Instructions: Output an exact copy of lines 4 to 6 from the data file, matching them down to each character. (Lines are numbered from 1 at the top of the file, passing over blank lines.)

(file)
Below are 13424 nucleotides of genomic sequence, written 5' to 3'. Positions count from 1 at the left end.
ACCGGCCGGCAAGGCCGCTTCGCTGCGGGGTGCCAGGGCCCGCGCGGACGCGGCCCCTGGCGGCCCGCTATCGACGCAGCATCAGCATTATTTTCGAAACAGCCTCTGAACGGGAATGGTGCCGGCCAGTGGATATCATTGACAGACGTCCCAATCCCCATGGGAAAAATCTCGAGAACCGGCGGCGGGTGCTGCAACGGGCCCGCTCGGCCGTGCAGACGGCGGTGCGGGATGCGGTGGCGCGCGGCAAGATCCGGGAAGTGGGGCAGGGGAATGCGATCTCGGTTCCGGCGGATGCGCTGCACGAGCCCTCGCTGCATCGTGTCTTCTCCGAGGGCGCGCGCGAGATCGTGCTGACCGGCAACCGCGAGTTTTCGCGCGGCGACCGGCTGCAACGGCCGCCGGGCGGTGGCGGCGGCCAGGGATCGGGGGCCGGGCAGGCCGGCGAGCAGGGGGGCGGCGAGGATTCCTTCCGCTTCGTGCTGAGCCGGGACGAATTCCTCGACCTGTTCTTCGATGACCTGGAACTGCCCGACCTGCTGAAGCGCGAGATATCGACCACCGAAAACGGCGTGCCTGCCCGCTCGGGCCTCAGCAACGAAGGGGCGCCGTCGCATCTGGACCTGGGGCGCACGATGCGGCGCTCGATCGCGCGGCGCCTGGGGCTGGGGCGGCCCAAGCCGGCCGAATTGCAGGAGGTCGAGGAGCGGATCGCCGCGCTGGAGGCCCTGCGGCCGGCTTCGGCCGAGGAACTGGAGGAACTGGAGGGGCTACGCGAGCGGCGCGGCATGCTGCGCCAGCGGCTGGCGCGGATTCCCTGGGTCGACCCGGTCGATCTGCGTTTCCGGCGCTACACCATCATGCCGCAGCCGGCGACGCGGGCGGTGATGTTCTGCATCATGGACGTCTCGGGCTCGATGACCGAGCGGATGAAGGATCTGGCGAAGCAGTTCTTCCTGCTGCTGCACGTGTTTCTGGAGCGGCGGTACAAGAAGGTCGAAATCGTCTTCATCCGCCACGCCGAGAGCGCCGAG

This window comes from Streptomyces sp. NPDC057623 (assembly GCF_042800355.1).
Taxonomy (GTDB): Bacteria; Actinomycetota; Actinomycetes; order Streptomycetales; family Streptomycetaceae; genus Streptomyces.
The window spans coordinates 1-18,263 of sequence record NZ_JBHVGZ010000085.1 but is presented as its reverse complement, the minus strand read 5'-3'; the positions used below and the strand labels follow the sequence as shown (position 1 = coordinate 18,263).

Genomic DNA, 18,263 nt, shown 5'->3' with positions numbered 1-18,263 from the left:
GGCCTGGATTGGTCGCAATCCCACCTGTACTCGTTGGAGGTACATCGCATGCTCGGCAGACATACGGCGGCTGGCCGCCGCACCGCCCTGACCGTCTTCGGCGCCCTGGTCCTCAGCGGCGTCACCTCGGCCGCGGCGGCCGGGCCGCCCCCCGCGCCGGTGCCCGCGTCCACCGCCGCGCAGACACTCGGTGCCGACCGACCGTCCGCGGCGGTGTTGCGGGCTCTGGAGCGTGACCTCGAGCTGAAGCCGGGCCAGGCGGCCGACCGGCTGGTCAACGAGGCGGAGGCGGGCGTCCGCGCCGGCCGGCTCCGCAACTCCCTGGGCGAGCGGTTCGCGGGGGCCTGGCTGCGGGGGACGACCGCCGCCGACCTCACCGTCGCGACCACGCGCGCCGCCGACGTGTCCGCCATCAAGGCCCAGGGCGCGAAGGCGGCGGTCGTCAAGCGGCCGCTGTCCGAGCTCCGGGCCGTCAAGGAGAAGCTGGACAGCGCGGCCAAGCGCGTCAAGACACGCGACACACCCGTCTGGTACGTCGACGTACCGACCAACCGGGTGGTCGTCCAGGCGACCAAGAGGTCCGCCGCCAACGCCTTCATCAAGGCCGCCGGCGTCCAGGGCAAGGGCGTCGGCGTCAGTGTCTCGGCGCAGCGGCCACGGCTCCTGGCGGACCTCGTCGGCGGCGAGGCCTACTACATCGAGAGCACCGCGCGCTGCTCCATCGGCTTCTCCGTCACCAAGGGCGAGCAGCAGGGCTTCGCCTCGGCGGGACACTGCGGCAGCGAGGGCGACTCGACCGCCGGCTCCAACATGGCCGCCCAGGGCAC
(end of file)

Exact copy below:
Taxonomy (GTDB): Bacteria; Actinomycetota; Actinomycetes; order Streptomycetales; family Streptomycetaceae; genus Streptomyces.
The window spans coordinates 1-18,263 of sequence record NZ_JBHVGZ010000085.1 but is presented as its reverse complement, the minus strand read 5'-3'; the positions used below and the strand labels follow the sequence as shown (position 1 = coordinate 18,263).

Genomic DNA, 18,263 nt, shown 5'->3' with positions numbered 1-18,263 from the left: